All the Write Words

Local poets and professors share a love language



Woodland Fields Photography

Professors, authors and mates for 36 years, Barbara Hamby and David Kirby personify love poetry. 

 

If you didn’t know better, you would assume David Kirby and Barbara Hamby were science professors. For 36 years, they have found equilibrium as a married couple, as distinguished professors of Florida State University’s English Department and as award-winning poets. What’s their formula for balancing love and language? Chemistry.

“Marry someone you can’t keep your hands off of,” said Kirby jokingly, yet seriously. “When you read advice columns, they say look for someone with similar values, someone you agree with on money and children — those types of things. But I think, if you feel passionately about someone, everything else works itself out. You can’t fake chemistry.”

They are playful and witty, both in their relationship and in their writing, which is infused with comparisons of Elvis to Tolstoy and of the evolution of rock and roll to Little Richard. They even published an anthology of poetry together, titled, “Seriously Funny.” While their humor is well intact, their appreciation of diction and the power of poetry is even more impressive. They are authors of multiple award-winning books of poetry, fiction and non-fiction, Robert O. Lawton distinguished professors and recipients of Guggenheim fellowships.

Woodland Fields Photography

Accomplished authors David Kirby and Barbara Hamby share a passion for beautiful lines.

It is apparent that they adore their jobs and each other; but one is left to wonder if pursuing the same career — especially a creative one — ever becomes a competition. Not for this couple. You will find them composing poems while cooking dinner or talking lesson plans while gardening rather than being spiteful about each other’s success.

“In our house, it’s all poetry all the time. And it’s really beautiful,” said Hamby. “The best thing in my life is waking up to David every morning, but also being able to share the love of our careers. We are very supportive of each other, and there’s really nothing to be competitive about, because we write so differently.”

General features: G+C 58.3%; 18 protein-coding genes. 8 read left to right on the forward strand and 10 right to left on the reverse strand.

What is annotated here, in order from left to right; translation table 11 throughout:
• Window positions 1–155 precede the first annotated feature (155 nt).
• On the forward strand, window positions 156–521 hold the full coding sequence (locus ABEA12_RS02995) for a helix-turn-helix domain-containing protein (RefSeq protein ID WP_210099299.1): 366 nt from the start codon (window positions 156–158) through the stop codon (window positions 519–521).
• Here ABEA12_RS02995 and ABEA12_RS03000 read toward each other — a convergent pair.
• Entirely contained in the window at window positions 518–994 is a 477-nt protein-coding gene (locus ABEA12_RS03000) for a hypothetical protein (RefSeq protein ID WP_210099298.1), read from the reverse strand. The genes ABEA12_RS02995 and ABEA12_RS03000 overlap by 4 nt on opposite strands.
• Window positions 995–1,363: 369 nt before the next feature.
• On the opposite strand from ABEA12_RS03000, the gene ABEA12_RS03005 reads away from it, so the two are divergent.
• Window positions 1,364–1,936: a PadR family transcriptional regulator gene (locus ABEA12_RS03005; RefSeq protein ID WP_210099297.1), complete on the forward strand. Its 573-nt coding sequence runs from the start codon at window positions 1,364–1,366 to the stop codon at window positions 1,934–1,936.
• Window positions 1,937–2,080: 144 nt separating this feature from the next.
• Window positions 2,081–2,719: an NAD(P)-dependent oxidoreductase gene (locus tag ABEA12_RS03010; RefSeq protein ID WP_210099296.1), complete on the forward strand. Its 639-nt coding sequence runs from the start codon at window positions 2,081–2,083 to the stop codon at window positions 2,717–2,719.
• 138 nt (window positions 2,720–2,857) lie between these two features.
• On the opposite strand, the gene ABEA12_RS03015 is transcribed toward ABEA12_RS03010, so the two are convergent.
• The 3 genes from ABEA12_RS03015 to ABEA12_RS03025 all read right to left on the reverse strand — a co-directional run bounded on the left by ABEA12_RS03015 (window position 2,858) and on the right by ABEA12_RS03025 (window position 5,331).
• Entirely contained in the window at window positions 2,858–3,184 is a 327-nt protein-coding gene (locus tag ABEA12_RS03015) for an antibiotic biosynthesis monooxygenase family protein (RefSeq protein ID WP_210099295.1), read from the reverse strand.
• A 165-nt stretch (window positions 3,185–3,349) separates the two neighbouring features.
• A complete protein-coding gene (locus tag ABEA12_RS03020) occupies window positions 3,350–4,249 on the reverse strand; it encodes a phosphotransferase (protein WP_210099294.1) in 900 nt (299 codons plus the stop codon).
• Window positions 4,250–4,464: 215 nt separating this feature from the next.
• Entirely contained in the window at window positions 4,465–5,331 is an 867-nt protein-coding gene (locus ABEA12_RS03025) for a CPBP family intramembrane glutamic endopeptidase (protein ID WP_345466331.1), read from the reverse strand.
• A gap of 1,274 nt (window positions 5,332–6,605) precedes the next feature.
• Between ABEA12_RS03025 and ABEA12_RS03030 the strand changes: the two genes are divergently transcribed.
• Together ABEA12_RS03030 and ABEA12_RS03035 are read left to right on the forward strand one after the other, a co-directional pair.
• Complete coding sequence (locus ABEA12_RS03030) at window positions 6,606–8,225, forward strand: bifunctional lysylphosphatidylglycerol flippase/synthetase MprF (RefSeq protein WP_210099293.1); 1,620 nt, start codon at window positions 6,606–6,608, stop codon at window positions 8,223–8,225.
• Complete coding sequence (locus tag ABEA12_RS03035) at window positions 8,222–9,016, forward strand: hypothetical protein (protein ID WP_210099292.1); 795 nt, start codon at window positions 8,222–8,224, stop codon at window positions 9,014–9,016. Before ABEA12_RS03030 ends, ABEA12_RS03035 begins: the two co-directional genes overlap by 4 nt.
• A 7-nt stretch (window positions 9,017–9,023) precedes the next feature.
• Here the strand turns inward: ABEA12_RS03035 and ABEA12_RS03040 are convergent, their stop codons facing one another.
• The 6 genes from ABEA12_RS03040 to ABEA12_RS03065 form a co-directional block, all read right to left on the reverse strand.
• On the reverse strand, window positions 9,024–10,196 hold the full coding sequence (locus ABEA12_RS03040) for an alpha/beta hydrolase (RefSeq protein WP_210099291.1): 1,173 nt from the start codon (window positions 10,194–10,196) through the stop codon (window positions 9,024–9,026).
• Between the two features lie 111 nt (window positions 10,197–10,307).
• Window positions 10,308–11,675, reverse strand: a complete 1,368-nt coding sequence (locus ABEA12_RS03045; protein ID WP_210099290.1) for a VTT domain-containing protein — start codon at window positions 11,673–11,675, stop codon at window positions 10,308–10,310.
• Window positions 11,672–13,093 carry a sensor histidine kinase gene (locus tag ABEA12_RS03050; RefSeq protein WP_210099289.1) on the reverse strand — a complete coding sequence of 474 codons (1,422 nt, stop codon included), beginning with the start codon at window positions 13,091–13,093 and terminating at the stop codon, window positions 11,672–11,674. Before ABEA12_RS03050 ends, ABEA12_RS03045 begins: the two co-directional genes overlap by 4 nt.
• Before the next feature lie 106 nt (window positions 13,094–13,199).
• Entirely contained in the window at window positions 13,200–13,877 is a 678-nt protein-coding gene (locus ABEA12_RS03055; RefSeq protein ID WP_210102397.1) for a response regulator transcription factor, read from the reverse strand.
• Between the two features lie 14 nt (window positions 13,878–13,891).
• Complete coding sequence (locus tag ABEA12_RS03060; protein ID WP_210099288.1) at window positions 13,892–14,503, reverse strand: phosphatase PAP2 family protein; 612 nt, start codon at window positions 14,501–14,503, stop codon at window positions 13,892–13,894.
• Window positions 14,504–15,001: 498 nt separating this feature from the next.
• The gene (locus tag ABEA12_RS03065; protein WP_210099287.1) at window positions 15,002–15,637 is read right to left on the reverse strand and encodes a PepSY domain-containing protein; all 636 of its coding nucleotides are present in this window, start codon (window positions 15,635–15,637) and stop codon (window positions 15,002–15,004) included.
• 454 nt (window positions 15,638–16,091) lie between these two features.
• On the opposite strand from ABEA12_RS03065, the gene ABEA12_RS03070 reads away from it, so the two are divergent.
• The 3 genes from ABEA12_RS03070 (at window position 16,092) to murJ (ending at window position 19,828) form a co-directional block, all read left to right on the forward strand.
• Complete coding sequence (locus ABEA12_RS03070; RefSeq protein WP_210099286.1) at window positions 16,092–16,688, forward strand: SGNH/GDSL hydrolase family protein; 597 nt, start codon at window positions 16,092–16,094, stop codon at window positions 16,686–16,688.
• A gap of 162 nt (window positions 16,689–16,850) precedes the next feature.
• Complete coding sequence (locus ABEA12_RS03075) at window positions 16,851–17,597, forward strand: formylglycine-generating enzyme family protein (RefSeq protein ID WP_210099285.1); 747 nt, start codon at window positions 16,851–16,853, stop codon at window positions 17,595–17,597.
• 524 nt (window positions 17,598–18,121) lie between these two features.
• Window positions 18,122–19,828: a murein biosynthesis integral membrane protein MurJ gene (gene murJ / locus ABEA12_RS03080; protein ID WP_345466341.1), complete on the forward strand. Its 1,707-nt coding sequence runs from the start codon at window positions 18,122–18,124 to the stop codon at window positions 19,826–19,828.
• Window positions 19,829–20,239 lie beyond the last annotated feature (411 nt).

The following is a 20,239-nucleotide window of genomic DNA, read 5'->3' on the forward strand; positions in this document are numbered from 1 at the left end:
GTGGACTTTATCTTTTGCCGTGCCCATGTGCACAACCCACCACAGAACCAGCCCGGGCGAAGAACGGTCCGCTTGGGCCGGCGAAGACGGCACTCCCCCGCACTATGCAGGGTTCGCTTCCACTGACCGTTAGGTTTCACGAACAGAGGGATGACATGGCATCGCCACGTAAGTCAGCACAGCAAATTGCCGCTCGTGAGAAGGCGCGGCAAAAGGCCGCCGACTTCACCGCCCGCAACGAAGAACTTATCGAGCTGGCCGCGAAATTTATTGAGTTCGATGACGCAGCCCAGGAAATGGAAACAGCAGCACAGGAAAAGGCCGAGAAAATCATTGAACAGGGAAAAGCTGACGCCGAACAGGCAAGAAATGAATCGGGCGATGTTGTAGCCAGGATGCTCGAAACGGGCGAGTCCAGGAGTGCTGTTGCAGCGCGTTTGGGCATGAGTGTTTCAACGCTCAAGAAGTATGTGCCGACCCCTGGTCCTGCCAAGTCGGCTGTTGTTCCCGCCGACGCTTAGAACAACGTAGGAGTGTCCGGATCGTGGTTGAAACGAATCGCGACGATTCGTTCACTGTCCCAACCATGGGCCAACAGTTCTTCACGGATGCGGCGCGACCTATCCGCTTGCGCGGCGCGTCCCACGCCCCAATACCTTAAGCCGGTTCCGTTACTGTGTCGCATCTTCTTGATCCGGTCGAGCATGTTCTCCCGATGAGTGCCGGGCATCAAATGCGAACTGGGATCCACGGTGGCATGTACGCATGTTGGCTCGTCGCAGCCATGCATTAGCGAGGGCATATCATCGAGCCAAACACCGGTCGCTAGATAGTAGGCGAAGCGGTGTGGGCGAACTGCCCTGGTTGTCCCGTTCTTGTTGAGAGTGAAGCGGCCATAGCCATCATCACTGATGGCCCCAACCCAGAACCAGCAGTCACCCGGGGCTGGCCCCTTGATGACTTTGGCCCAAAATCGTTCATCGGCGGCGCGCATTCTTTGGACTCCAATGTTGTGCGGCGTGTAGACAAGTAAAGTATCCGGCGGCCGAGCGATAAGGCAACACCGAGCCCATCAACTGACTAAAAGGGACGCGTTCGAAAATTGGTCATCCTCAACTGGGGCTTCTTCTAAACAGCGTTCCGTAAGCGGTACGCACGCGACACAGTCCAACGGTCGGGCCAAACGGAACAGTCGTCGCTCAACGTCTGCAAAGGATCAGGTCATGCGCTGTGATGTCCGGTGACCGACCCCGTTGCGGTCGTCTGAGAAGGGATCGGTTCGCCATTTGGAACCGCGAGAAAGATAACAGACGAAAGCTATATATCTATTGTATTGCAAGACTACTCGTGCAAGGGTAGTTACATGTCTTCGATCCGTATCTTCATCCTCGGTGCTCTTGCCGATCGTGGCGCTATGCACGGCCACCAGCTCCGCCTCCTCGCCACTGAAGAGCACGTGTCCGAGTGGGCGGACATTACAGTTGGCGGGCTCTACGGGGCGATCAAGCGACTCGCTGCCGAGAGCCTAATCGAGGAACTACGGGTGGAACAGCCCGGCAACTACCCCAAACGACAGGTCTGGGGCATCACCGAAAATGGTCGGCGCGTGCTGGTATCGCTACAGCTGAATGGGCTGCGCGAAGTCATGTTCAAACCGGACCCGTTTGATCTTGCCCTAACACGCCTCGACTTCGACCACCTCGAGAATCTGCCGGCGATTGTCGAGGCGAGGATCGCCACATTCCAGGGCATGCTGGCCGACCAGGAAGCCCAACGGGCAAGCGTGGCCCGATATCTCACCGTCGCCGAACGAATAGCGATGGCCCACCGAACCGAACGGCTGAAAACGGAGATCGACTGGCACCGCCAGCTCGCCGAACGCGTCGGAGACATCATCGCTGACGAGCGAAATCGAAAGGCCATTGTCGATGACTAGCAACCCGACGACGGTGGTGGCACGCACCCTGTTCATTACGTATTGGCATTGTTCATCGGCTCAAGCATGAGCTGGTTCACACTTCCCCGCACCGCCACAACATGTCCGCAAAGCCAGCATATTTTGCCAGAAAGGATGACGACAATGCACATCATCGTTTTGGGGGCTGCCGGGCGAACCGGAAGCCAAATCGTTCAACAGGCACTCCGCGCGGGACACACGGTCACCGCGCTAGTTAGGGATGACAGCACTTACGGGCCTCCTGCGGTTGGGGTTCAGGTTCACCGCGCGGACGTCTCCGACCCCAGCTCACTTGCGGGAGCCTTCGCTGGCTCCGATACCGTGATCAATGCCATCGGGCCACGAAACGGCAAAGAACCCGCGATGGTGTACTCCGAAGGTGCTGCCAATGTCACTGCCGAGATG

“If you love someone, things like that don’t matter; and we are never competing for the same thing at the same time — it’s just worked out like that,” said Kirby. “It’s pretty much 24/7 talking about strategy. It’s so deeply pleasant and rewarding to live with someone who has the same passions and interests you have.”

Their love of sharing the written word extends beyond the pages they construct in their offices and into the lives of the students they instruct. Kirby describes teaching as an “opium-like addiction.” Because they both teach creative writing and poetry courses, their students sometimes overlap, leading some students to refer to the pair as their “poetry mom and dad.”

“Without really trying for it, we find ourselves in parental roles, because a good parent is firm with their child and makes demands, but also encourages and nurtures,” explained Kirby.

While they are “proud parents” who dote upon their students, they find equal pride in one another, cherishing the small moments of daily life together and celebrating the monumental career landmarks.

“When David was a finalist for the National Book Award, he had to read from his book,” said Hamby. “I was sitting in the second row and looked around to see that he had the audience in the palm of his hand. It was so beautiful. That was one of the times I was most proud of him. I know I’m his proud wife, but he’s just the loveliest person.”

Kirby shares the same enthusiasm for his wife’s accomplishments.

“Barbara is a recipient of the Guggenheim Fellowship, which is impressive in itself, because it’s excruciating to apply for,” said Kirby. “It took me four times to get it. I know one person who it only took one time, and it’s Barbara Hamby.

Partners in a supportive marriage, colleagues in a competitive field and avid travelers (Florence being their favorite destination), there must be some aspect of their lives in which they differ.

“We do have different likes and dislikes,” assured Kirby. “For instance, Barbara loves champagne and I don’t. I love Creedence Clearwater Revival, and she can’t stand them.”

It is evident that they share a way with words. This couple enlists the capabilities of words on the page, but also in communication with one another. The impact of using language poetically, sincerely, sentimentally and fervently is not lost between these two. 

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